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Unlimited discussion thread: Discs that have had their dynamics completely compressed (1 Viewer)

Javier_Huerta

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It had to be done...

1st place: Carlos Santana, Supernatural. Need I say more? Can an album be more compressed than this one?

Take it from here, friends :)
 

Kevin C Brown

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The last Rush CD was noted for this too, and even the CD layer of the new DSOTM SACD/CD hybrid has been "limited" more so than prior editions (in Stereophile this month).

The latest Red hot Chili Peppers is also "squashed" like this too.

IMO, who needs the crappy quality of MP-3, when you can just listen to a poorly mastered CD? :)
 

Javier_Huerta

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How could I forget?

I happen to like the Pet Shop Boys. I love their music (and I hate dance & club music). I think Actually, Please, and Introspective are amazing works, while Behaviour captures them at their lyrical peak. The sonic quality of these albums is respectable, too.

But their last albums are so incredibly, amazingly, sickeningly distorted and compressed, they are basically unlistenable. It all started going down with Very, which happens to sound as if someone was shouting in your ear at all times, and it peaks with Nightlife, an *excellent* album that happens to have the most distorted sound ever captured on CD (IMHO). It's not so much peak-limited as completely clipped, from start to finish.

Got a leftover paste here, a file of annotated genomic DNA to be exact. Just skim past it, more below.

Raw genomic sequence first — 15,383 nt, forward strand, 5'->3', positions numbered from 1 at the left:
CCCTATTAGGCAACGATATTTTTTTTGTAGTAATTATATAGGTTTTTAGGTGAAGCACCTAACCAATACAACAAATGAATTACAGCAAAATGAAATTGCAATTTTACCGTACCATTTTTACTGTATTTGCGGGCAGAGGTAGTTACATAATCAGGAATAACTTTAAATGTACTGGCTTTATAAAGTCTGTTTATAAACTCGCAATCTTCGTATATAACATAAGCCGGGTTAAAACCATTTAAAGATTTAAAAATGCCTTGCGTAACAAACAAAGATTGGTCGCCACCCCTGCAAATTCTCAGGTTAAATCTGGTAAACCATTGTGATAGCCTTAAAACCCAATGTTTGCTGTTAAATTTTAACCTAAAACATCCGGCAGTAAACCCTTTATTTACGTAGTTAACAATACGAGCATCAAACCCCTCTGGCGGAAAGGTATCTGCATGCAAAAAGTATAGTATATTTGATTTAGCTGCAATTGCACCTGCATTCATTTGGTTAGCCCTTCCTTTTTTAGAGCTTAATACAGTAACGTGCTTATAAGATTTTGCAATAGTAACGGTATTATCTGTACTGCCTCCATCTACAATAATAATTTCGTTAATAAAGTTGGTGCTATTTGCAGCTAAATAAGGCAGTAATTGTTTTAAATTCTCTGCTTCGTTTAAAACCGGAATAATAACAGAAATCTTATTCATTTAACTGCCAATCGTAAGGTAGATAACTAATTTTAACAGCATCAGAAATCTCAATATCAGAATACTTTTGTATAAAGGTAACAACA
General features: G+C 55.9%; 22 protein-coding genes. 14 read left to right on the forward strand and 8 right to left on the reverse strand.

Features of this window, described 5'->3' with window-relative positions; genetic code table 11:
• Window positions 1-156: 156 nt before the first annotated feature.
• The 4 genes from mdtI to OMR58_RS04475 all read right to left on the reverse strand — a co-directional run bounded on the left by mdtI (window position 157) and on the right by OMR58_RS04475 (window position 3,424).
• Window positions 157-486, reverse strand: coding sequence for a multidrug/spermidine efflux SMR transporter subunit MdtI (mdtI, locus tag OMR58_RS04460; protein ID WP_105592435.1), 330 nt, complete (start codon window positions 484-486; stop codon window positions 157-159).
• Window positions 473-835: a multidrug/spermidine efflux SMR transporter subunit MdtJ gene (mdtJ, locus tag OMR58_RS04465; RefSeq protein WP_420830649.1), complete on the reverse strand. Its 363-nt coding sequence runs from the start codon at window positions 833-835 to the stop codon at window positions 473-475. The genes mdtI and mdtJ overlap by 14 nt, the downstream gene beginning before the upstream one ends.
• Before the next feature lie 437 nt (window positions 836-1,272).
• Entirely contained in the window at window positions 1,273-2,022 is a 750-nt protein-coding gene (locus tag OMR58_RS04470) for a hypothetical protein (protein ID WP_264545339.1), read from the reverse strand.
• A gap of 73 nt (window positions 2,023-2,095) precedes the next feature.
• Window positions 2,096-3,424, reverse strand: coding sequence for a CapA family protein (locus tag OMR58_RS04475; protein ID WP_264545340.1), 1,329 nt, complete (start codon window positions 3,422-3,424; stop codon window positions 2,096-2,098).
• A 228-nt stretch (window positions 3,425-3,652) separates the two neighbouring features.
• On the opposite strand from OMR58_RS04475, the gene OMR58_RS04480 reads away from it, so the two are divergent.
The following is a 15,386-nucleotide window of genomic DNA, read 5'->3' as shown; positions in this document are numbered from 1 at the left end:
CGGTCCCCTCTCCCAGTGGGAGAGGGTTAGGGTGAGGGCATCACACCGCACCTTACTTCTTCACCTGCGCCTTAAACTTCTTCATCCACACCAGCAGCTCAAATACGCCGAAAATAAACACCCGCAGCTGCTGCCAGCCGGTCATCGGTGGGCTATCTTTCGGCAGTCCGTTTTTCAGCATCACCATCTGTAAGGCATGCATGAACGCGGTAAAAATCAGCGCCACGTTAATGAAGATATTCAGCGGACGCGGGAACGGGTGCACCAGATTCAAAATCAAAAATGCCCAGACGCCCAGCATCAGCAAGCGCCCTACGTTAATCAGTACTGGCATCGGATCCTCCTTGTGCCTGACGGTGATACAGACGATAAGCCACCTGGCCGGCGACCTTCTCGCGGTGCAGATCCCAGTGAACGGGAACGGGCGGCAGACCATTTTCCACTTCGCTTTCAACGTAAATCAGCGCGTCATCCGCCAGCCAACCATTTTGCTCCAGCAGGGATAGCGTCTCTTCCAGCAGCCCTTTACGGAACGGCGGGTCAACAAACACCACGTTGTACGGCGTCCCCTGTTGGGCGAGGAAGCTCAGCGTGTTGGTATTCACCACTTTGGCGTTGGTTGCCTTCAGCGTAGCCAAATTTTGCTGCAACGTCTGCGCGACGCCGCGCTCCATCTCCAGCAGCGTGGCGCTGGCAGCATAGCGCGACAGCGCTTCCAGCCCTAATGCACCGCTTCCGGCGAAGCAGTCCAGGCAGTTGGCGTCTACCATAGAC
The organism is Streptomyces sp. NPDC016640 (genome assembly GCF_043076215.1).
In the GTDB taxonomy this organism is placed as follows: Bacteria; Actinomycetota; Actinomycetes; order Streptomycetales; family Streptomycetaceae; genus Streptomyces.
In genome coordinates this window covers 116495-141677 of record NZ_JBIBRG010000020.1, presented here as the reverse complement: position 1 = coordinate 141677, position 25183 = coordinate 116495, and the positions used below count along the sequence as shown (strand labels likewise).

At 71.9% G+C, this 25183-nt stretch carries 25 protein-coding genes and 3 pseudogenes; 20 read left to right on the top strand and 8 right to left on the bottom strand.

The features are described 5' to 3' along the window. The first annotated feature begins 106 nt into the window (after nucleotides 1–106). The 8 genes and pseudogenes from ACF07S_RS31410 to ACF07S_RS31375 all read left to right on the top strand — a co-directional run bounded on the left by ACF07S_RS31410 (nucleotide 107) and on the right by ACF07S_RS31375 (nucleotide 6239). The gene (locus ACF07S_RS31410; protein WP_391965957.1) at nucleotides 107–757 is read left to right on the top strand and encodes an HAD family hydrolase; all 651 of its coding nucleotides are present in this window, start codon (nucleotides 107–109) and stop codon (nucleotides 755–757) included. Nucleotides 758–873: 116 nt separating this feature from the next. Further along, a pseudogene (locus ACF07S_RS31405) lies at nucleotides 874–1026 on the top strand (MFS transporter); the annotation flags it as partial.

Mike Broadman

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Vapor Trails (Rush) is the first time that I listened to a CD and said to myself, "Damn, now this is really compressed." I don't have a great ear for this sort of thing, but even I noticed it. A shame, too- it masks a brilliantly written and performed album, which enables me to enjoy it despite the compression.

Fortunately, most of the new music I pick up isn't mainstream, so since the producers know it won't ever hit the radio, they don't smush the sound.
 

NickSo

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Im fairly new to the technical audio stuff of music, but i got a question...

What does 'compression' sound like? And if it sonuds so bad, why do people still mix it so compressed?

Thanks
 

Javier_Huerta

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What does 'compression' sound like?
I read an article in Stereophile (this month's issue) that describes compression in a great way.

THIS IS HOW A COMPRESSED RECORDING SOUNDS LIKE EVERYTHING IS EQUALLY LOUD AND THERE IS NO SENSE OF TEMPO OR DYNAMICS IT'S AS BORING AS BOTHERSOME AS READING THIS PARAGRAPH WITHOUT ANY EMPHASIS WHATSOEVER

The best example I can think of is definitely the Pet Shop Boys. Have you ever heard "New York City Boy"? That's exactly how compression sounds like. The trumpets, violins, drums and vocals have the same volume: the maximum one they could get into the CD. Supposedly, compression makes a CD sound "better" to FM listeners...
 

Scott Kriefall

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If you want to know what compression sounds like, pick up a copy of Vapor Trails :frowning:. That's definitely the worst sounding CD I've ever heard, at least compression-wise. It's a shame, since the music is quite good... but the compression is so horrid that I can't convince myself to listen to it very often.

Supernatural isn't as bad as Vapor Trails, at least to my ears.
 

Kevin C Brown

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Mike B.: I agree! I still listen to a lot of indie and indie-like stuff, and thank my lucky stars, most of this stuff isn't that bad as far as limiting and compression go...
 

KeithH